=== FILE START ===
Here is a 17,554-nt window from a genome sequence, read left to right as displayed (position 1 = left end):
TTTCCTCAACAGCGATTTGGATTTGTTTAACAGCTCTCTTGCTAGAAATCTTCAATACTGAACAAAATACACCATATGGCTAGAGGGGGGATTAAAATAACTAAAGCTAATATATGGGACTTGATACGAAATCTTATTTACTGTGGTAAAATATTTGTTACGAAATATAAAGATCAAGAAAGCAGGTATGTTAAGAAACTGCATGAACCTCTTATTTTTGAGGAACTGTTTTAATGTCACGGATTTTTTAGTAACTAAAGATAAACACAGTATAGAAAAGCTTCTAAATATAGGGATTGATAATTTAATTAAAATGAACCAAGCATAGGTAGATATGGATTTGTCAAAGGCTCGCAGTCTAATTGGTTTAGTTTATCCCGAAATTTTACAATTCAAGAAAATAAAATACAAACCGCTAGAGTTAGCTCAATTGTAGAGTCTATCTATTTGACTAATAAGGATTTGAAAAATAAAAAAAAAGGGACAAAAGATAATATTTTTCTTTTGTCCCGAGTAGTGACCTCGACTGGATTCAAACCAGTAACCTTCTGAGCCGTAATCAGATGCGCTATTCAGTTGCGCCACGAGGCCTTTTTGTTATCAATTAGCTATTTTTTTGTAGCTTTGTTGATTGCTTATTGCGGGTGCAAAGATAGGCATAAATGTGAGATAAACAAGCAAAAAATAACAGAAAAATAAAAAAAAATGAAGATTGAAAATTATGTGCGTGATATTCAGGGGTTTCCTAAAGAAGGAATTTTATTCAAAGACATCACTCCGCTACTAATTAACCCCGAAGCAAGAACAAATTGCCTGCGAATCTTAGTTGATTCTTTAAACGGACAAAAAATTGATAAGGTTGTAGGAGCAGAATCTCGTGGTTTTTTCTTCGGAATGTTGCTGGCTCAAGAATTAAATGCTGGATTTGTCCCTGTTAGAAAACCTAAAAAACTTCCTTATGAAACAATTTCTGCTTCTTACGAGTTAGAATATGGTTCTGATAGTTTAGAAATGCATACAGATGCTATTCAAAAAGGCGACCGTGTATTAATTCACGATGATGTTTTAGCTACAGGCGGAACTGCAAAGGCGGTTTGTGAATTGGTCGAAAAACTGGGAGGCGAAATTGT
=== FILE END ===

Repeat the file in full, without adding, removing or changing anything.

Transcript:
Here is a 17,554-nt window from a genome sequence, read left to right as displayed (position 1 = left end):
TTTCCTCAACAGCGATTTGGATTTGTTTAACAGCTCTCTTGCTAGAAATCTTCAATACTGAACAAAATACACCATATGGCTAGAGGGGGGATTAAAATAACTAAAGCTAATATATGGGACTTGATACGAAATCTTATTTACTGTGGTAAAATATTTGTTACGAAATATAAAGATCAAGAAAGCAGGTATGTTAAGAAACTGCATGAACCTCTTATTTTTGAGGAACTGTTTTAATGTCACGGATTTTTTAGTAACTAAAGATAAACACAGTATAGAAAAGCTTCTAAATATAGGGATTGATAATTTAATTAAAATGAACCAAGCATAGGTAGATATGGATTTGTCAAAGGCTCGCAGTCTAATTGGTTTAGTTTATCCCGAAATTTTACAATTCAAGAAAATAAAATACAAACCGCTAGAGTTAGCTCAATTGTAGAGTCTATCTATTTGACTAATAAGGATTTGAAAAATAAAAAAAAAGGGACAAAAGATAATATTTTTCTTTTGTCCCGAGTAGTGACCTCGACTGGATTCAAACCAGTAACCTTCTGAGCCGTAATCAGATGCGCTATTCAGTTGCGCCACGAGGCCTTTTTGTTATCAATTAGCTATTTTTTTGTAGCTTTGTTGATTGCTTATTGCGGGTGCAAAGATAGGCATAAATGTGAGATAAACAAGCAAAAAATAACAGAAAAATAAAAAAAAATGAAGATTGAAAATTATGTGCGTGATATTCAGGGGTTTCCTAAAGAAGGAATTTTATTCAAAGACATCACTCCGCTACTAATTAACCCCGAAGCAAGAACAAATTGCCTGCGAATCTTAGTTGATTCTTTAAACGGACAAAAAATTGATAAGGTTGTAGGAGCAGAATCTCGTGGTTTTTTCTTCGGAATGTTGCTGGCTCAAGAATTAAATGCTGGATTTGTCCCTGTTAGAAAACCTAAAAAACTTCCTTATGAAACAATTTCTGCTTCTTACGAGTTAGAATATGGTTCTGATAGTTTAGAAATGCATACAGATGCTATTCAAAAAGGCGACCGTGTATTAATTCACGATGATGTTTTAGCTACAGGCGGAACTGCAAAGGCGGTTTGTGAATTGGTCGAAAAACTGGGAGGCGAAATTGT